Fernando's Torrefic 37th minute goal effectively put the lid on any German aspirations to lift the European cup yesterday (30 June). Bamboozled by the pixies in red, Germany were sweet pickings when they got hot under the collar. Notwithstanding a condescending press, Spain, rather suavely, practically streaked past the Germans to the finish line.
A sombre, chancellor of Germany Angela Merkel, had not even a half-smile for Spanish cap Casillas - the only goalkeeper to achieve so much - when he went to receive his glittering reward.
The battle on land had been won.
But at sea, their histories were hopelessly intertwined. The German warship the Deutschland was a ghostly presence skirting Spain's borders at sea during the Spanish Civil war. Built at Kiel the Deutschland was commissioned on 1 April 1933. Her maiden voyage was from Germany's only deep sea port, Wilhelmshaven, in the North near Bremen, back to Kiel mid-May 1933.
After the outbreak of the Spanish civil war on 17 July 1936 Deutschland set off from Wilhelmshaven for Spanish waters on 24 July. The intention was to evacuate refugees, and Germans. After anchoring briefly at San Sebastian in Northern Spain contact was made with both Republican and Nationalist harbours, refugees taken on board and passed on to the 26 merchant vessels chartered for evacuation purposes.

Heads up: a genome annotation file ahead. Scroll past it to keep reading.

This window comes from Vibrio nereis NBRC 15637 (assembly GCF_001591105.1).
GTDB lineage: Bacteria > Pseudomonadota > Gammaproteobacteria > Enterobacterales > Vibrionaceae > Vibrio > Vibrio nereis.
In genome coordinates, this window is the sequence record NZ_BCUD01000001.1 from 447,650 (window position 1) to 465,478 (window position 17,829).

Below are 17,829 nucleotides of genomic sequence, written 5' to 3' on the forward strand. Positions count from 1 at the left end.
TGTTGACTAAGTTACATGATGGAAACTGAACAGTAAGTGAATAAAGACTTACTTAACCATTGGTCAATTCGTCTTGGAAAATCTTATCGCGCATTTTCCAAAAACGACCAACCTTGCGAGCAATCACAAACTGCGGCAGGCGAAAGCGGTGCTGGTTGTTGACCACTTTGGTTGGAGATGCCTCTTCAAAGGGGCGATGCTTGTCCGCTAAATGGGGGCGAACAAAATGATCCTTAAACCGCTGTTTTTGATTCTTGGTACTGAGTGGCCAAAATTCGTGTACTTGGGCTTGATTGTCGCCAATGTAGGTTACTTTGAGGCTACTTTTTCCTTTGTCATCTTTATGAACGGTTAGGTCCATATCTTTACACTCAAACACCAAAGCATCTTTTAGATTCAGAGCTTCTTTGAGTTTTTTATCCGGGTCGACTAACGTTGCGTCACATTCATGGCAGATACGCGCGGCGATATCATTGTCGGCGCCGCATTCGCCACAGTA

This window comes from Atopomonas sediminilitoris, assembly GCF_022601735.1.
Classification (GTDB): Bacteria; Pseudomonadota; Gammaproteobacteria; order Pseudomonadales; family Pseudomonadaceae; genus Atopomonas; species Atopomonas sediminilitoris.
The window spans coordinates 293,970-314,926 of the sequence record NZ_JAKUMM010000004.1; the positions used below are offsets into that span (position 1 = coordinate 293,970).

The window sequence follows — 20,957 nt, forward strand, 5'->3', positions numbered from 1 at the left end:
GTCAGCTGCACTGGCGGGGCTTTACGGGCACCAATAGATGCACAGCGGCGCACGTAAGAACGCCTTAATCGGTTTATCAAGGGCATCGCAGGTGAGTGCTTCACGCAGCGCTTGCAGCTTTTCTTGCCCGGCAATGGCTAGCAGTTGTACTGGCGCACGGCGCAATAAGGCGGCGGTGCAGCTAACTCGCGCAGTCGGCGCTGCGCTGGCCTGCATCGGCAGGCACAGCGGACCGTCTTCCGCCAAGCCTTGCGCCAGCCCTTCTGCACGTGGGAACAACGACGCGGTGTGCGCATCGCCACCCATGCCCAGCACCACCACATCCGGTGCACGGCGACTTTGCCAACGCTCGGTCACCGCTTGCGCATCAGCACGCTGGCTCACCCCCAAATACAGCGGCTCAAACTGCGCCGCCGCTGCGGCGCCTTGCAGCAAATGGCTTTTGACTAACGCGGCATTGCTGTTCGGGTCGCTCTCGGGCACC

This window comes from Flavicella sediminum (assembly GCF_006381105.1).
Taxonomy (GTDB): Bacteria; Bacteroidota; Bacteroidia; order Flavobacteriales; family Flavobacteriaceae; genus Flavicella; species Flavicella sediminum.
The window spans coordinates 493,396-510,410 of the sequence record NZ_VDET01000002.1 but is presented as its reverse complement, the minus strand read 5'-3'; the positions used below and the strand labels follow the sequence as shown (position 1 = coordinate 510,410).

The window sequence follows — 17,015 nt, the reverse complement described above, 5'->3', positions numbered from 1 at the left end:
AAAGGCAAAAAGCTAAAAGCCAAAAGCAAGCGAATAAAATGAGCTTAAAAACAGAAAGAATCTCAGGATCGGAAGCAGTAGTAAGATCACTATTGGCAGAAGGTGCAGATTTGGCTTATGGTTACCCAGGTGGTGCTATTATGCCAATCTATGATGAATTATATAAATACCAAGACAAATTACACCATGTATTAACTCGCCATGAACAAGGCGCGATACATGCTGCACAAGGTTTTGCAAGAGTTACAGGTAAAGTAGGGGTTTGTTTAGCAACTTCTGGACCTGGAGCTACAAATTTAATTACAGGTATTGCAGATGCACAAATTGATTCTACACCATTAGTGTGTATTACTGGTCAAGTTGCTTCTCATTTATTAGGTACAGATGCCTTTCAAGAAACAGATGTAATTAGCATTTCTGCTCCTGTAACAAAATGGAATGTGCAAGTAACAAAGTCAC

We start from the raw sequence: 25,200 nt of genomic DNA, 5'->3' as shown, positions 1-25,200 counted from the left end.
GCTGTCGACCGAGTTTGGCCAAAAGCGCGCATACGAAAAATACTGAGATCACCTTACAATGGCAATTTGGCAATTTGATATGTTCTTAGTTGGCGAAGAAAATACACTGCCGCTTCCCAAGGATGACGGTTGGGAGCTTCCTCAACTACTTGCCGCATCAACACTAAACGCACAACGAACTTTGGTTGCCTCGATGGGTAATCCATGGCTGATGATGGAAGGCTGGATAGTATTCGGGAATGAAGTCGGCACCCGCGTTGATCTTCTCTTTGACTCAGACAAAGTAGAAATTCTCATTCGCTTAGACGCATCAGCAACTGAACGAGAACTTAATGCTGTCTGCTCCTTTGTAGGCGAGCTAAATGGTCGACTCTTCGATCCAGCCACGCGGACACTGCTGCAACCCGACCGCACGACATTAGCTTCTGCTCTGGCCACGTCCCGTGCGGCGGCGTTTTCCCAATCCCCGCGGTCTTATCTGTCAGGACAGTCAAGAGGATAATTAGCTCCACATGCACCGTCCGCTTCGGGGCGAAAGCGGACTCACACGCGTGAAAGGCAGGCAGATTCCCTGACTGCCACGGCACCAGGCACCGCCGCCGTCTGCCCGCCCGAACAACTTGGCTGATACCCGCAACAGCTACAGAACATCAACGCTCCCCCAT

After an elaborate voyage which entailed visits to Bilbao, Gijon, and Corunna, the Deutschland visited Cadiz, Almeria, Ceuta and Malaga - before anchoring in Barcelona and thence returning to Wilhelmshaven on 30 August 1936, its operation complete - however, not without being perceived by the Republicans as a hostile presence.
On 24 May 1937, on its fourth operation in Spain, the Deutschland anchored at Palma, Mallorca in the Mediterranean. Since Republican aircraft straffed the town the Deutschland left Palma and arrived at Ibiza.
On 29 May 1937 at 1840 four Republican destroyers and two light cruisers - Libertad and Mendez-Nunez were seen approaching and immediately afterwards two aircraft were reported astern 'out of the sun'. Two 50 kg bombs struck the Deutschland. The anti-aircraft guns were not manned - a serious lapse after the close shave at Mallorca. The casualty list - 31 dead 110 wounded. By the time the Deutschland reached Gibralter - a British outpost in Southern Spain- she had 35 seriously wounded.
On 1 June 1937 British authorities arranged a military funeral for the German dead in the late afternoon, but on order from Hitler the bodies were exhumed on the 11th - the coffins being brought alongside the Deutschland by a smaller boat and placed under one of its turrets with an honour guard - and the vessel set sail homewards for Wilhelmshaven.
The Deutschland berthed at Wilhelmshaven in the evening of 15 June 1937 where the coffins were conveyed by lorry in a torchlit procession to the military cemetery. On the 17 June 1937 a mass burial was held in Wilhelmshaven, attended by Hitler and many thousand onlookers. No doubt Germany and Spain will meet once more on the football field, but though they are competitors on the field, they share a common past - as the 'Deutschland' (the name for Germany in the German language) will testify.